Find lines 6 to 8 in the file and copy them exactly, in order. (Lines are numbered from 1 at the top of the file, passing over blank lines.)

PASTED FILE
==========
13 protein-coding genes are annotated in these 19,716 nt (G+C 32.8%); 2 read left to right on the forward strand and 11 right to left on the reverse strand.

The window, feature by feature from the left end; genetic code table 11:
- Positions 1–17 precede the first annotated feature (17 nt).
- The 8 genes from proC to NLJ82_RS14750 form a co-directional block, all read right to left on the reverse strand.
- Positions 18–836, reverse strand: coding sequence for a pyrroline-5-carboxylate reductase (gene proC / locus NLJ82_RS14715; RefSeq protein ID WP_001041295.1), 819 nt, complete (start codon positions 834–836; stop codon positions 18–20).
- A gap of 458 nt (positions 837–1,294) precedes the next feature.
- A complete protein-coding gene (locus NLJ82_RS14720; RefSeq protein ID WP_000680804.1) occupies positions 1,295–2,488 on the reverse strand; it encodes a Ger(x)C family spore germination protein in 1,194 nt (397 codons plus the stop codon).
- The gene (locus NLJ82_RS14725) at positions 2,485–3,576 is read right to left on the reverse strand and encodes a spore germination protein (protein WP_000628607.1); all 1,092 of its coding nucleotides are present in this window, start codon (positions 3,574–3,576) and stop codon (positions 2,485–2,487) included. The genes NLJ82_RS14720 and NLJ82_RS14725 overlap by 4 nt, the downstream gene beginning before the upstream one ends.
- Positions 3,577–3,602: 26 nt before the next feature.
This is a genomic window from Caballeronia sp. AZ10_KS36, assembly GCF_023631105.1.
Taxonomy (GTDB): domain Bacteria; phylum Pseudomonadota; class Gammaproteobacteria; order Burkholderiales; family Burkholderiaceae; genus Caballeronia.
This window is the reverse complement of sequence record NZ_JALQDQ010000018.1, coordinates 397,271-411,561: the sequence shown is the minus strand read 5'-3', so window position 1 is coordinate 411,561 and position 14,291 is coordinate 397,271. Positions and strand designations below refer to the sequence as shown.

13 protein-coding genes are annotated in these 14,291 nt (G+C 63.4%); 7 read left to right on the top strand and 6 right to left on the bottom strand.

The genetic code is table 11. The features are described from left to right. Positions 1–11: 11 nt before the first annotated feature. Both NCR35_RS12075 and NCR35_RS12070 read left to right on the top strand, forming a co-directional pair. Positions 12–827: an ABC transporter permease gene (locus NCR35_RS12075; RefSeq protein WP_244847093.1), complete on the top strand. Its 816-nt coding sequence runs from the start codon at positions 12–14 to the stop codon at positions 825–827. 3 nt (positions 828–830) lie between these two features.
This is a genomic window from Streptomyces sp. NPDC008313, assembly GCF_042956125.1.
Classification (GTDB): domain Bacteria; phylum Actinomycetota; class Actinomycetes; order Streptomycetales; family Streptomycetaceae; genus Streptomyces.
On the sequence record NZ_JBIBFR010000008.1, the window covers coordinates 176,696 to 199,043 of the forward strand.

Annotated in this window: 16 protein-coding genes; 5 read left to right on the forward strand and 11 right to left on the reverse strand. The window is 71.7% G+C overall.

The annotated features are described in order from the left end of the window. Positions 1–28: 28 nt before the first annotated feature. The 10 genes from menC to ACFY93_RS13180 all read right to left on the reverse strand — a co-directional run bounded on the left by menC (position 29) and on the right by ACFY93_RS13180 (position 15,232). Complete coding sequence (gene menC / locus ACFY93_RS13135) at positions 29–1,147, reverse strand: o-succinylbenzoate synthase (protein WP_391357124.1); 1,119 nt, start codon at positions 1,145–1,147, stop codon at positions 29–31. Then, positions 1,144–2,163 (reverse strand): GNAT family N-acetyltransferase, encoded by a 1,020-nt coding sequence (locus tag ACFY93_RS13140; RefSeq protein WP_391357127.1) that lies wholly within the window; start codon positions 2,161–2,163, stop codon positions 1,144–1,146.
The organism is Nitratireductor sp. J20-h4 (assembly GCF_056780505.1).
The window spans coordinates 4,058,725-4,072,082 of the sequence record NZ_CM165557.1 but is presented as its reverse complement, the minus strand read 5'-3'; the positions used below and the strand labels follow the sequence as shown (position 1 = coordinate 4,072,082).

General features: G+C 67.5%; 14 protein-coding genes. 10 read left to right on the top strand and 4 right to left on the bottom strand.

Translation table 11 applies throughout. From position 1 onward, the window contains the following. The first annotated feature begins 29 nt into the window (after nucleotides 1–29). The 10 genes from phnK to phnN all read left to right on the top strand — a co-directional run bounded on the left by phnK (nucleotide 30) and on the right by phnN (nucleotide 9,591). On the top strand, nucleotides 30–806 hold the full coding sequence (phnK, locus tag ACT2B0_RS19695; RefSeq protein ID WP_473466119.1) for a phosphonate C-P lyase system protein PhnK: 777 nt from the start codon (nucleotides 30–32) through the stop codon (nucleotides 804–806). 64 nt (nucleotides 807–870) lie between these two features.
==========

- A gap of 458 nt (positions 837–1,294) precedes the next feature.
- A complete protein-coding gene (locus NLJ82_RS14720; RefSeq protein ID WP_000680804.1) occupies positions 1,295–2,488 on the reverse strand; it encodes a Ger(x)C family spore germination protein in 1,194 nt (397 codons plus the stop codon).
- The gene (locus NLJ82_RS14725) at positions 2,485–3,576 is read right to left on the reverse strand and encodes a spore germination protein (protein WP_000628607.1); all 1,092 of its coding nucleotides are present in this window, start codon (positions 3,574–3,576) and stop codon (positions 2,485–2,487) included. The genes NLJ82_RS14720 and NLJ82_RS14725 overlap by 4 nt, the downstream gene beginning before the upstream one ends.